By EW Staff
July 08, 2015 at 12:00 PM EDT
Evan Vucci/AP file

Two days after court documents from a 2005 deposition were released in which Bill Cosby admitted to buying Quaaludes with the intent of giving them to women he wanted to have sex with, the embattled comedian faces another legal motion from the woman at the center of the 2005 lawsuit.

In documents filed Wednesday and obtained by EW, Andrea Constand says Cosby and his legal team violated the confidentiality agreement they made in the 2006 settlement of the case, which also includes the 13 “Jane Doe” witnesses in her 2005 lawsuit, many of whom have come forward in recent months. She also seeks relief from provisions of the agreement that “prohibit her from making fair response to the numerous and inaccurate statements and innuendos” made by Cosby and his team.

In addition to being relieved from the confidentiality agreement, Constand wants all of the transcripts from the deposition released “so that the public can make a determination as to whether or not the statements and questions were taken out of context.” Some of the documents were unsealed Monday after the Associated Press went to court to compel their release. In them, Cosby also admitted to giving the sedatives to at least one woman and having sex with her. He also said he gave the plaintiff three half pills of Benadryl.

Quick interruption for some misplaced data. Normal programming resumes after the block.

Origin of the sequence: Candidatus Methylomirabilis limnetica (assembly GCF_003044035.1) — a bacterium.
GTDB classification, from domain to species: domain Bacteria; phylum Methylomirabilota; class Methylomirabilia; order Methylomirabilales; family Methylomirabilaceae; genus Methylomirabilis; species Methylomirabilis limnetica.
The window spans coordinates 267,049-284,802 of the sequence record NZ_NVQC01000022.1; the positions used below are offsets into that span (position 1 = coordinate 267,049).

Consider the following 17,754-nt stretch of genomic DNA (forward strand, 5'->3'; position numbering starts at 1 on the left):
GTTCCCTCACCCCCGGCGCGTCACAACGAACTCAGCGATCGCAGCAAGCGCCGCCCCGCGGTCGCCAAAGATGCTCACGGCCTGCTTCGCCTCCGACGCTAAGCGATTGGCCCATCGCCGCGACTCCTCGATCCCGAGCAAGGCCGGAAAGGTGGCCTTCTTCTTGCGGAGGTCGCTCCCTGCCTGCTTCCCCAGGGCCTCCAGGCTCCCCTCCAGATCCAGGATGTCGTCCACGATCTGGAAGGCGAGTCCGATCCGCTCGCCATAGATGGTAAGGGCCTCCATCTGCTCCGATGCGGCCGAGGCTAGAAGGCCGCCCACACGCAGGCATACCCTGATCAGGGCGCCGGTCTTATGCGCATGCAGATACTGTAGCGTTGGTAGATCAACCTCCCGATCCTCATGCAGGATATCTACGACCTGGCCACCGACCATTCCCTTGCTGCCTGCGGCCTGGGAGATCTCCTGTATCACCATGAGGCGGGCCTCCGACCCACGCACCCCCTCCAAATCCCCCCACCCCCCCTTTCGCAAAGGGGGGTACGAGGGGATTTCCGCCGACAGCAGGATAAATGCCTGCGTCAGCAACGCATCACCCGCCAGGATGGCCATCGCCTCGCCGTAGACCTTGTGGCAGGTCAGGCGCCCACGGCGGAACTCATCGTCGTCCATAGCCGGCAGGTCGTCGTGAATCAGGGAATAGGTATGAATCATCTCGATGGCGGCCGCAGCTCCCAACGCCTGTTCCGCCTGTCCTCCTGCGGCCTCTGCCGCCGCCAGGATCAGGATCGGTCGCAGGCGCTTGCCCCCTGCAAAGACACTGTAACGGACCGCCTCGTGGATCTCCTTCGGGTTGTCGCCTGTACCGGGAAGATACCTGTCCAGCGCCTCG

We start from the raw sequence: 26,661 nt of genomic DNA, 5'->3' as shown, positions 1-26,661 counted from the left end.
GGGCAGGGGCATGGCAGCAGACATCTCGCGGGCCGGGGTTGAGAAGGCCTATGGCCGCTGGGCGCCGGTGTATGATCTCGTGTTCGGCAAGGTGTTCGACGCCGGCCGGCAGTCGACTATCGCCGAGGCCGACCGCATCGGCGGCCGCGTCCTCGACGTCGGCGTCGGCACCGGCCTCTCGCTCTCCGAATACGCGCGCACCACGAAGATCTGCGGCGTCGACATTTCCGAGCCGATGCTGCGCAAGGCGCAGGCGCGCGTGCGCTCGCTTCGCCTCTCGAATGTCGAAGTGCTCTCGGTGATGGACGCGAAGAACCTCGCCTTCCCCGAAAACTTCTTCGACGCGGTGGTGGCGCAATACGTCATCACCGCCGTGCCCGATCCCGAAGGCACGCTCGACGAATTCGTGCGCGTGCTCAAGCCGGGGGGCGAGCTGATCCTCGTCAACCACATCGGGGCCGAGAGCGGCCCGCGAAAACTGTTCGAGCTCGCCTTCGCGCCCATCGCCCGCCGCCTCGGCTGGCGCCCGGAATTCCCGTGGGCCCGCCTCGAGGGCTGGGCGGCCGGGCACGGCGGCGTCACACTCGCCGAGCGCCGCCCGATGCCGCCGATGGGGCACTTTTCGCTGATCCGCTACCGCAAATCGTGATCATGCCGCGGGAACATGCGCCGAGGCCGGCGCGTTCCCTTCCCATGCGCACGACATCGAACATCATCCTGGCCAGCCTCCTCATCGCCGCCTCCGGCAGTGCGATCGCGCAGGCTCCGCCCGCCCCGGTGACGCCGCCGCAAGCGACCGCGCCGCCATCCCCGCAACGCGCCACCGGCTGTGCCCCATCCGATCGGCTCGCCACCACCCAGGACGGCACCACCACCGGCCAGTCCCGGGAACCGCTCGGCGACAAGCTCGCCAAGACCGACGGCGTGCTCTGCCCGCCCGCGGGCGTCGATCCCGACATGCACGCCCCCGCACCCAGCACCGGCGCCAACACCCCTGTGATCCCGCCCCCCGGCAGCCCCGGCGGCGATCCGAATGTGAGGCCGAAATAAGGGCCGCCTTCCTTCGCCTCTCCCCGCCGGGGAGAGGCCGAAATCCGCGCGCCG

Cosby’s legal team tried to keep Cosby’s statements under wraps by arguing that the comedian is not a public figure, but Judge Eduardo Robreno of the United States District Court for the Eastern District of Pennsylvania unsealed the deposition, stating that Cosby “has donned the mantle of public moralist and mounted the proverbial electronic or print soap box to volunteer his views on, among other things, childrearing, family life, education and crime,” and that by doing so, “he has voluntarily narrowed the zone of privacy that he is entitled to claim.”

Several networks have yanked reruns of Cosby and The Cosby Show in the wake of the deposition’s release.

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Correction: A previous version incorrectly called the motion a lawsuit.